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Designing and Consuming: Objects, Practices and Processes
A research project of the Department of Geography.
award under the ESRC/AHRB Cultures of Consumption programme developing theorisation of consumption. The grant is joint with Dr Elizabeth Shove (PI) of the Department of Sociology, University of Lancaster, and Professor Jack Ingram of Birmingham Institute of Art and Design. For more details of the project, including its events and outputs, please visit the project web site from the link below.
This project exploits the potential for theoretical development at the interface of science and technology studies, design and the sociology of consumption. Creative cross-fertilisation between these fields promises to enrich and extend our understanding of the relation between design and consumption and the dynamics of both. Four strategically positioned case studies, each addressing specific gaps in the existing literature, promise to generate new ways of conceptualising the objects, practices and processes of consumption.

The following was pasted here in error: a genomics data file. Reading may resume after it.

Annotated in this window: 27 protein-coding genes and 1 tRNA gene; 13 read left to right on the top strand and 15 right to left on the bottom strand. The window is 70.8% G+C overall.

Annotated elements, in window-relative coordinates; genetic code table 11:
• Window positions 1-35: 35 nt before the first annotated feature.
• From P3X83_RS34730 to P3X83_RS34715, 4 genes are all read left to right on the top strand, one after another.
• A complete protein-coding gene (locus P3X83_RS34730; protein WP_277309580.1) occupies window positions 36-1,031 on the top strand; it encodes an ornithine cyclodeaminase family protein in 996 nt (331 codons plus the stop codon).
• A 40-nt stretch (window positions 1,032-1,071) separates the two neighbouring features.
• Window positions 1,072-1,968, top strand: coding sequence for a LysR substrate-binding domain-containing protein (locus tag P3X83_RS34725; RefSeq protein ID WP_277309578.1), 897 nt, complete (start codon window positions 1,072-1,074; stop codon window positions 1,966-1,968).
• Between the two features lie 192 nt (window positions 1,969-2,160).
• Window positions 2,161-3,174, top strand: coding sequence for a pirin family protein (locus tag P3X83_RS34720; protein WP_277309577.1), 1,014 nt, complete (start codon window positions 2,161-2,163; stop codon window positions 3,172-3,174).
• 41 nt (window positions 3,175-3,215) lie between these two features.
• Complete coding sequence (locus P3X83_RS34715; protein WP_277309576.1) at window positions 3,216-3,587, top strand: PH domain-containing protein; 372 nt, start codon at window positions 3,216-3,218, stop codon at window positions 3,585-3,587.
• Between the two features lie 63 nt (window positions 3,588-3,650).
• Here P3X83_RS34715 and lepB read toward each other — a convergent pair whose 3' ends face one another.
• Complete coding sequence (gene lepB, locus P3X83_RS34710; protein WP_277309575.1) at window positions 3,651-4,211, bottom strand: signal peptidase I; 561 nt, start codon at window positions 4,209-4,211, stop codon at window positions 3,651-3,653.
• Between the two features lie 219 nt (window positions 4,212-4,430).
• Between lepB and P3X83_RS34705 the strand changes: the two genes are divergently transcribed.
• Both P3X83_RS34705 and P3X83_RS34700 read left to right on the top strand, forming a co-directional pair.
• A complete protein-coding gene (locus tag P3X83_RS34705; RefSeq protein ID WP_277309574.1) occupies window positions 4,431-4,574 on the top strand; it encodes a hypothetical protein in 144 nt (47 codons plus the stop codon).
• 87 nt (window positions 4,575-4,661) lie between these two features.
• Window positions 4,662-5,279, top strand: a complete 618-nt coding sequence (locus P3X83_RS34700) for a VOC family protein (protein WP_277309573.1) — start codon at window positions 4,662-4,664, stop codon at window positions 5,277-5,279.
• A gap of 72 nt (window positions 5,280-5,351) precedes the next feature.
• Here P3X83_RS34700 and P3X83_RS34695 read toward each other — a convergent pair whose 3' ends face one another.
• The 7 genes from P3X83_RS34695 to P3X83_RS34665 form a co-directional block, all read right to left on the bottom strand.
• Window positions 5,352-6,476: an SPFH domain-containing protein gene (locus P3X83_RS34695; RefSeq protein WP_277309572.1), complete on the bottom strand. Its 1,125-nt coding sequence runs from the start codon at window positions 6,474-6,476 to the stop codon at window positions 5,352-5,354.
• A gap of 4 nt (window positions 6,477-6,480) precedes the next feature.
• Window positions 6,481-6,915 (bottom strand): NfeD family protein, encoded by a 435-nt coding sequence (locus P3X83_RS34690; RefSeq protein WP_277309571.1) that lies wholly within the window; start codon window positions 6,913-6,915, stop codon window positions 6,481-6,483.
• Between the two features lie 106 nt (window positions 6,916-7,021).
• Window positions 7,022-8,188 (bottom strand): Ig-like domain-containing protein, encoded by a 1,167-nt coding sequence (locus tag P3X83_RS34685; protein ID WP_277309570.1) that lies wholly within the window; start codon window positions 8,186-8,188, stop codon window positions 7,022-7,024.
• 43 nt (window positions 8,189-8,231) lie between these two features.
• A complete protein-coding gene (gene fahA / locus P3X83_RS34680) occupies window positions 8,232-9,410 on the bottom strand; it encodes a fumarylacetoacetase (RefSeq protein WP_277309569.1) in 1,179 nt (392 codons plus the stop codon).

- What is the relation between the material world and the accomplishment of everyday life?
- What constraints, visions, aesthetics and aspirations are embedded in the hardware of everyday life?
- How do products and consumer practices interact and with what consequence for change and innovation?
- How do designers and consumers add value?
- What do different contexts of design and consumption mean in practice?
- What is the relation between design and consumption?
Our approach is distinctive in that we aim to address these questions by exploiting, developing and synthesising concepts from design studies and from the social sciences. This theoretical joint venture comes at a time when design theorists are increasingly interested in product systems and the social contexts and conditions of use, and at a moment when better understanding of the relation between materials, competence and meaning promises to refresh theories of consumption and practice.
Although this is a theoretical project, we address the questions outlined above through four empirical case studies, each involving a combination of open interviews, observations and secondary analysis. While each study tackles a somewhat different issue, the four are designed to fit together. By piecing the resulting insights together and by setting the case studies against each other we hope to generate an integrated analysis of the objects, practices and processes of consumption.